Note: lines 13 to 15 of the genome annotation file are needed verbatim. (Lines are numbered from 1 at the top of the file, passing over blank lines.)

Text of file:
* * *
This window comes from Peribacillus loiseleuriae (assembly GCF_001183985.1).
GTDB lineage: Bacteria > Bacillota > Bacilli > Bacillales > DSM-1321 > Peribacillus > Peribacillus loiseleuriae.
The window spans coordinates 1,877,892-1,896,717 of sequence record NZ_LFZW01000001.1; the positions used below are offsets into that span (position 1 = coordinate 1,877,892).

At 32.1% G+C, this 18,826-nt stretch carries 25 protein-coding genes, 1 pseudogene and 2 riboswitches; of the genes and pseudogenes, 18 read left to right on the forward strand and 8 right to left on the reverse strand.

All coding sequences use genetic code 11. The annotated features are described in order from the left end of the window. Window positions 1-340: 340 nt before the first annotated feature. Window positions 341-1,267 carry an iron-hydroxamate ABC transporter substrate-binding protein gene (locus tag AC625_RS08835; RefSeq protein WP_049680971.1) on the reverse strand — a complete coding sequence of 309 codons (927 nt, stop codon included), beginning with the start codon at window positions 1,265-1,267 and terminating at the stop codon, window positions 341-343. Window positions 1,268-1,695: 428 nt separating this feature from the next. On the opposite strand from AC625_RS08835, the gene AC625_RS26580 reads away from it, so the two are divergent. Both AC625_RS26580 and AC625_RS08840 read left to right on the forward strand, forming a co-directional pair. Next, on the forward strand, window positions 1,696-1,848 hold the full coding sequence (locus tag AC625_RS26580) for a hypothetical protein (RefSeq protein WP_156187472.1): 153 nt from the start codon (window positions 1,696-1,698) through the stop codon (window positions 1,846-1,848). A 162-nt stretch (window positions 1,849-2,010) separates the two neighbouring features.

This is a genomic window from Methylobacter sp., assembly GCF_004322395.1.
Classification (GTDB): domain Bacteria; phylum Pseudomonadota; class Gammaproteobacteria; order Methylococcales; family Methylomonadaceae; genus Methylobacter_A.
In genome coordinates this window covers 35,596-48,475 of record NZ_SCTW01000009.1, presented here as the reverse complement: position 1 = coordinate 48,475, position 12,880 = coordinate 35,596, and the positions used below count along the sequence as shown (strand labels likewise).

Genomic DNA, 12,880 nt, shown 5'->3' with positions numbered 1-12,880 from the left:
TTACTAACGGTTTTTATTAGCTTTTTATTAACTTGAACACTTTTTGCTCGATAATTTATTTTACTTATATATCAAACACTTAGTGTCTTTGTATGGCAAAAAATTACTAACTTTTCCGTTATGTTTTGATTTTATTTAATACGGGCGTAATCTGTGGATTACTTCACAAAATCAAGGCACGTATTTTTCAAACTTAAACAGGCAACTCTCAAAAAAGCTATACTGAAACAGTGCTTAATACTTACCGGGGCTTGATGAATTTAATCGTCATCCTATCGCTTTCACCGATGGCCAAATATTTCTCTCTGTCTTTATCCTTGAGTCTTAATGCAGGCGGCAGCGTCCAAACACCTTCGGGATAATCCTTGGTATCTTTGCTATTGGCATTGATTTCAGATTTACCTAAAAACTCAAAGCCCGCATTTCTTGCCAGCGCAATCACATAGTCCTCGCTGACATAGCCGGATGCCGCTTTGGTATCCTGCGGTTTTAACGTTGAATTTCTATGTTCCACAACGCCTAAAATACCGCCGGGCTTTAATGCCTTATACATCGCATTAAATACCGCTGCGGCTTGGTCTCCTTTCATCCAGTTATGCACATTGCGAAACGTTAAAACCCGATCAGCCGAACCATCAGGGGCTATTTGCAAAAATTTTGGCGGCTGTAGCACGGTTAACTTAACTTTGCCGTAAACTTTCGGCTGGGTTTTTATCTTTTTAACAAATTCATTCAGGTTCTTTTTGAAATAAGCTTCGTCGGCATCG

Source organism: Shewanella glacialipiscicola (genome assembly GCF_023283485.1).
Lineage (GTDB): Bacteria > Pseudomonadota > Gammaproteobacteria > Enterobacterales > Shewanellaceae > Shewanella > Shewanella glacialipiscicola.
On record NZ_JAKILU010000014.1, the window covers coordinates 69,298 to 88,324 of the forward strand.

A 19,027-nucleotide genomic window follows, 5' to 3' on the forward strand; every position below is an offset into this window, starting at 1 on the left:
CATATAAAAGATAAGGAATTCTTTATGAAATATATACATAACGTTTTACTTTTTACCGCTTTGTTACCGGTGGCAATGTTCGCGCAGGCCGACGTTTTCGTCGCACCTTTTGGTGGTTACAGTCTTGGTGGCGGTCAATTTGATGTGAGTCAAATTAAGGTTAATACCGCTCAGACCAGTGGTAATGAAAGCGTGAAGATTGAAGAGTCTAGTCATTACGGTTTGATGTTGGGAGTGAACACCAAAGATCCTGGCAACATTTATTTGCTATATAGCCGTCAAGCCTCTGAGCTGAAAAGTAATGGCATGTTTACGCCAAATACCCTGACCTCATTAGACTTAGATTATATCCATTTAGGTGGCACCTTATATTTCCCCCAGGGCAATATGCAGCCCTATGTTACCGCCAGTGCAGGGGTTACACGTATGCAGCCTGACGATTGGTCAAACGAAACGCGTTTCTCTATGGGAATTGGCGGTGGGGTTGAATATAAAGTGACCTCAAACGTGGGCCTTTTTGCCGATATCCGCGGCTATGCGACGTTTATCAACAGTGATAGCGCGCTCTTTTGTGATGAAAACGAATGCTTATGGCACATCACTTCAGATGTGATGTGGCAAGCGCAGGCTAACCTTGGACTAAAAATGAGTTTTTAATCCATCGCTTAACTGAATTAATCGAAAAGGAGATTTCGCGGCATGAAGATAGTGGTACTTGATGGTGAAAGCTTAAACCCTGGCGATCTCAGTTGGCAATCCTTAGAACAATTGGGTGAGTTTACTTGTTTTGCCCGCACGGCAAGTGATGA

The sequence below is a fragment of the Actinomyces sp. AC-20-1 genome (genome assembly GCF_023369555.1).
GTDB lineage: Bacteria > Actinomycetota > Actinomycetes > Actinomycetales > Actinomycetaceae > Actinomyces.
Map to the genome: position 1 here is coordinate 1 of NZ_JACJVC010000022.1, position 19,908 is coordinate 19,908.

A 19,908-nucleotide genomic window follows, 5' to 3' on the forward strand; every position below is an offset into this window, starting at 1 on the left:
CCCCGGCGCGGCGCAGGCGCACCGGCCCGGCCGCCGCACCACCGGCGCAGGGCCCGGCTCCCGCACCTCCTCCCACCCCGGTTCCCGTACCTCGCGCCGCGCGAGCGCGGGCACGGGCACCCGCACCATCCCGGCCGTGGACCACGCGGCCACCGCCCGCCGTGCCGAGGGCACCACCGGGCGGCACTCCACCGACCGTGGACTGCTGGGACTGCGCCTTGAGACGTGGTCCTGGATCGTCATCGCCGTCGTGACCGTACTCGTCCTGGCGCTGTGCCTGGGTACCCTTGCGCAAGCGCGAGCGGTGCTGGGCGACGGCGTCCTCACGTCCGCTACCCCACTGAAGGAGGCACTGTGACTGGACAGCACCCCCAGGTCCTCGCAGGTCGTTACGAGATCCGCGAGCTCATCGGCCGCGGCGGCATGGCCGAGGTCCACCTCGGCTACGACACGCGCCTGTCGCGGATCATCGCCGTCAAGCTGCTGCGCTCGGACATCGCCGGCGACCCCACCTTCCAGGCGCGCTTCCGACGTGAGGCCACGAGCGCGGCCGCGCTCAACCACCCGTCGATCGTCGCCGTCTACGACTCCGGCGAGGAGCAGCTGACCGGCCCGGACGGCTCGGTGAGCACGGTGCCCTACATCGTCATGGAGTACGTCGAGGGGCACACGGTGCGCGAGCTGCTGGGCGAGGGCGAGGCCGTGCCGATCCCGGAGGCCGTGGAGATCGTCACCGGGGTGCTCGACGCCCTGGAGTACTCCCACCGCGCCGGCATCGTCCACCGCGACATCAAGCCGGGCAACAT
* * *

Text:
On record NZ_JAKILU010000014.1, the window covers coordinates 69,298 to 88,324 of the forward strand.

A 19,027-nucleotide genomic window follows, 5' to 3' on the forward strand; every position below is an offset into this window, starting at 1 on the left:
CATATAAAAGATAAGGAATTCTTTATGAAATATATACATAACGTTTTACTTTTTACCGCTTTGTTACCGGTGGCAATGTTCGCGCAGGCCGACGTTTTCGTCGCACCTTTTGGTGGTTACAGTCTTGGTGGCGGTCAATTTGATGTGAGTCAAATTAAGGTTAATACCGCTCAGACCAGTGGTAATGAAAGCGTGAAGATTGAAGAGTCTAGTCATTACGGTTTGATGTTGGGAGTGAACACCAAAGATCCTGGCAACATTTATTTGCTATATAGCCGTCAAGCCTCTGAGCTGAAAAGTAATGGCATGTTTACGCCAAATACCCTGACCTCATTAGACTTAGATTATATCCATTTAGGTGGCACCTTATATTTCCCCCAGGGCAATATGCAGCCCTATGTTACCGCCAGTGCAGGGGTTACACGTATGCAGCCTGACGATTGGTCAAACGAAACGCGTTTCTCTATGGGAATTGGCGGTGGGGTTGAATATAAAGTGACCTCAAACGTGGGCCTTTTTGCCGATATCCGCGGCTATGCGACGTTTATCAACAGTGATAGCGCGCTCTTTTGTGATGAAAACGAATGCTTATGGCACATCACTTCAGATGTGATGTGGCAAGCGCAGGCTAACCTTGGACTAAAAATGAGTTTTTAATCCATCGCTTAACTGAATTAATCGAAAAGGAGATTTCGCGGCATGAAGATAGTGGTACTTGATGGTGAAAGCTTAAACCCTGGCGATCTCAGTTGGCAATCCTTAGAACAATTGGGTGAGTTTACTTGTTTTGCCCGCACGGCAAGTGATGA